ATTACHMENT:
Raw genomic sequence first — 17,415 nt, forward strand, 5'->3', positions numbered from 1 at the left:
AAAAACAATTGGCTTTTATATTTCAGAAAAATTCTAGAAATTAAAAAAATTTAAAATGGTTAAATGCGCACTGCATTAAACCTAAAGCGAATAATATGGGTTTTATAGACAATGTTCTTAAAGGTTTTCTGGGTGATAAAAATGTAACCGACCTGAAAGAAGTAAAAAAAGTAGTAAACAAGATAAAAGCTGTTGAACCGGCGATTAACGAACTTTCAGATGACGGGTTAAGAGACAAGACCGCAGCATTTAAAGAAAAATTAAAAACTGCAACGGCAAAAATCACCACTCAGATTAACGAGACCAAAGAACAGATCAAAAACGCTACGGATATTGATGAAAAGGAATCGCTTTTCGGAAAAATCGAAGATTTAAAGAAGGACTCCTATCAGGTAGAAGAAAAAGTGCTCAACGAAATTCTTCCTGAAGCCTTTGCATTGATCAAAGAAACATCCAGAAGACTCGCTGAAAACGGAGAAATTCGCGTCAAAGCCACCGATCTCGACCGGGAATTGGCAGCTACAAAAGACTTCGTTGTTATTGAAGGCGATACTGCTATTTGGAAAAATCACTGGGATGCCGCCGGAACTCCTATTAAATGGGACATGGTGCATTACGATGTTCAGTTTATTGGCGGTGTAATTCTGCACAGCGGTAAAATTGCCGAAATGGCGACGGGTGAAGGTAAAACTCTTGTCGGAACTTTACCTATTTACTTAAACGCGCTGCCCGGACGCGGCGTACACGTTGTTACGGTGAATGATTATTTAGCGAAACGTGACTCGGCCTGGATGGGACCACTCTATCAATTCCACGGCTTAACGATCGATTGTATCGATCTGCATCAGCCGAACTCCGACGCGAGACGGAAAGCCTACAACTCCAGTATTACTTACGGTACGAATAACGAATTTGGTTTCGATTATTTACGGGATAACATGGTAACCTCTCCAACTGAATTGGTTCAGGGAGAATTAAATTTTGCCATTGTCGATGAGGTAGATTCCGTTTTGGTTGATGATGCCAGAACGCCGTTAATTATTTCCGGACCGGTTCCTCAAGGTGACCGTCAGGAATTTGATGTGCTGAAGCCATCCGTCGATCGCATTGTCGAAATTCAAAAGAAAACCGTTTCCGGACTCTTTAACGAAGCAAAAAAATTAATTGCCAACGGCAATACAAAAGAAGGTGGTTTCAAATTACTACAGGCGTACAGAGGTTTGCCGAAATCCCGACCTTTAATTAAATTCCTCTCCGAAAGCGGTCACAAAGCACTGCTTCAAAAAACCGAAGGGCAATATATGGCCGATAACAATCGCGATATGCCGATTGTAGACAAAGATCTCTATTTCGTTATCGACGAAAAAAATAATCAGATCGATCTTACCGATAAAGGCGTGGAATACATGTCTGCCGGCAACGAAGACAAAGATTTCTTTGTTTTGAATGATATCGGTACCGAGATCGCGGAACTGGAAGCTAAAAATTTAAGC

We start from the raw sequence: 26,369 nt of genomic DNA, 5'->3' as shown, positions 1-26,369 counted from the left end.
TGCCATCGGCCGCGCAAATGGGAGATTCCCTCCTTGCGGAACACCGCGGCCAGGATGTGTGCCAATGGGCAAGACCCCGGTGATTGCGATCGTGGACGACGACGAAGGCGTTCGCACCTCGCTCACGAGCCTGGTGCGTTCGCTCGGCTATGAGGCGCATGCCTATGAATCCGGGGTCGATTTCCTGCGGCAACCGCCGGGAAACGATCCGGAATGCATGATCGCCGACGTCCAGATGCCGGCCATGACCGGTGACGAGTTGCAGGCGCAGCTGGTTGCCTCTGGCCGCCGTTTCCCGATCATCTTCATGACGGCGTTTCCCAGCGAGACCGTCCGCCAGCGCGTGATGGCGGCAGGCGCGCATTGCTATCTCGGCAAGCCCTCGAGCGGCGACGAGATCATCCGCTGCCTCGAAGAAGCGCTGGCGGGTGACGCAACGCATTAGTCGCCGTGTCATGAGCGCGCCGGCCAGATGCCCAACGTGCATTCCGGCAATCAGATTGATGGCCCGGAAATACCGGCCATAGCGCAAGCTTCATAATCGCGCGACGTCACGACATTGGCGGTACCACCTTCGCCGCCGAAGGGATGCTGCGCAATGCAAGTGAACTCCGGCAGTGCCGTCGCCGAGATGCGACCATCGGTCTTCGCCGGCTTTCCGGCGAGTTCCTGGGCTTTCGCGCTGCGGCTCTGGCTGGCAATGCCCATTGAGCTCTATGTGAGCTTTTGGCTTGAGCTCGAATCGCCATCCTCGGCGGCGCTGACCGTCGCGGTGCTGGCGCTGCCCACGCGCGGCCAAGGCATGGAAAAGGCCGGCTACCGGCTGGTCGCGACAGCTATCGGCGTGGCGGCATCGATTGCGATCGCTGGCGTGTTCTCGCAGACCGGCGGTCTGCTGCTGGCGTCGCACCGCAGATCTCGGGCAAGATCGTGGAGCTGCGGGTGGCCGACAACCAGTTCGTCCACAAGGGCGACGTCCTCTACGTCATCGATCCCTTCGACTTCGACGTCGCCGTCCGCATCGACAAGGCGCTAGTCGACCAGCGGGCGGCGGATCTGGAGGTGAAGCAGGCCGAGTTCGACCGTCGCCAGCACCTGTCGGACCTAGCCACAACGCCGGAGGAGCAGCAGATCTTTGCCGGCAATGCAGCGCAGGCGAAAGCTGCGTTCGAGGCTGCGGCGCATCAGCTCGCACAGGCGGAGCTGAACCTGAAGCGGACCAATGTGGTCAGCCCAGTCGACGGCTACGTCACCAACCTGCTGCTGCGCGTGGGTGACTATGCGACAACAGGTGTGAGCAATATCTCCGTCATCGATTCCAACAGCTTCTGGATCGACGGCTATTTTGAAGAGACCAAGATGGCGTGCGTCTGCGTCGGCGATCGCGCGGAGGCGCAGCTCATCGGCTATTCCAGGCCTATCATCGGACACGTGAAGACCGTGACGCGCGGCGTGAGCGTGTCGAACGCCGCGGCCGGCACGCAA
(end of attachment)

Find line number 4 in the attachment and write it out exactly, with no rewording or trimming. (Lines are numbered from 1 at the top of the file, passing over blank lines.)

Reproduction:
TGCCATCGGCCGCGCAAATGGGAGATTCCCTCCTTGCGGAACACCGCGGCCAGGATGTGTGCCAATGGGCAAGACCCCGGTGATTGCGATCGTGGACGACGACGAAGGCGTTCGCACCTCGCTCACGAGCCTGGTGCGTTCGCTCGGCTATGAGGCGCATGCCTATGAATCCGGGGTCGATTTCCTGCGGCAACCGCCGGGAAACGATCCGGAATGCATGATCGCCGACGTCCAGATGCCGGCCATGACCGGTGACGAGTTGCAGGCGCAGCTGGTTGCCTCTGGCCGCCGTTTCCCGATCATCTTCATGACGGCGTTTCCCAGCGAGACCGTCCGCCAGCGCGTGATGGCGGCAGGCGCGCATTGCTATCTCGGCAAGCCCTCGAGCGGCGACGAGATCATCCGCTGCCTCGAAGAAGCGCTGGCGGGTGACGCAACGCATTAGTCGCCGTGTCATGAGCGCGCCGGCCAGATGCCCAACGTGCATTCCGGCAATCAGATTGATGGCCCGGAAATACCGGCCATAGCGCAAGCTTCATAATCGCGCGACGTCACGACATTGGCGGTACCACCTTCGCCGCCGAAGGGATGCTGCGCAATGCAAGTGAACTCCGGCAGTGCCGTCGCCGAGATGCGACCATCGGTCTTCGCCGGCTTTCCGGCGAGTTCCTGGGCTTTCGCGCTGCGGCTCTGGCTGGCAATGCCCATTGAGCTCTATGTGAGCTTTTGGCTTGAGCTCGAATCGCCATCCTCGGCGGCGCTGACCGTCGCGGTGCTGGCGCTGCCCACGCGCGGCCAAGGCATGGAAAAGGCCGGCTACCGGCTGGTCGCGACAGCTATCGGCGTGGCGGCATCGATTGCGATCGCTGGCGTGTTCTCGCAGACCGGCGGTCTGCTGCTGGCGTCGCACCGCAGATCTCGGGCAAGATCGTGGAGCTGCGGGTGGCCGACAACCAGTTCGTCCACAAGGGCGACGTCCTCTACGTCATCGATCCCTTCGACTTCGACGTCGCCGTCCGCATCGACAAGGCGCTAGTCGACCAGCGGGCGGCGGATCTGGAGGTGAAGCAGGCCGAGTTCGACCGTCGCCAGCACCTGTCGGACCTAGCCACAACGCCGGAGGAGCAGCAGATCTTTGCCGGCAATGCAGCGCAGGCGAAAGCTGCGTTCGAGGCTGCGGCGCATCAGCTCGCACAGGCGGAGCTGAACCTGAAGCGGACCAATGTGGTCAGCCCAGTCGACGGCTACGTCACCAACCTGCTGCTGCGCGTGGGTGACTATGCGACAACAGGTGTGAGCAATATCTCCGTCATCGATTCCAACAGCTTCTGGATCGACGGCTATTTTGAAGAGACCAAGATGGCGTGCGTCTGCGTCGGCGATCGCGCGGAGGCGCAGCTCATCGGCTATTCCAGGCCTATCATCGGACACGTGAAGACCGTGACGCGCGGCGTGAGCGTGTCGAACGCCGCGGCCGGCACGCAA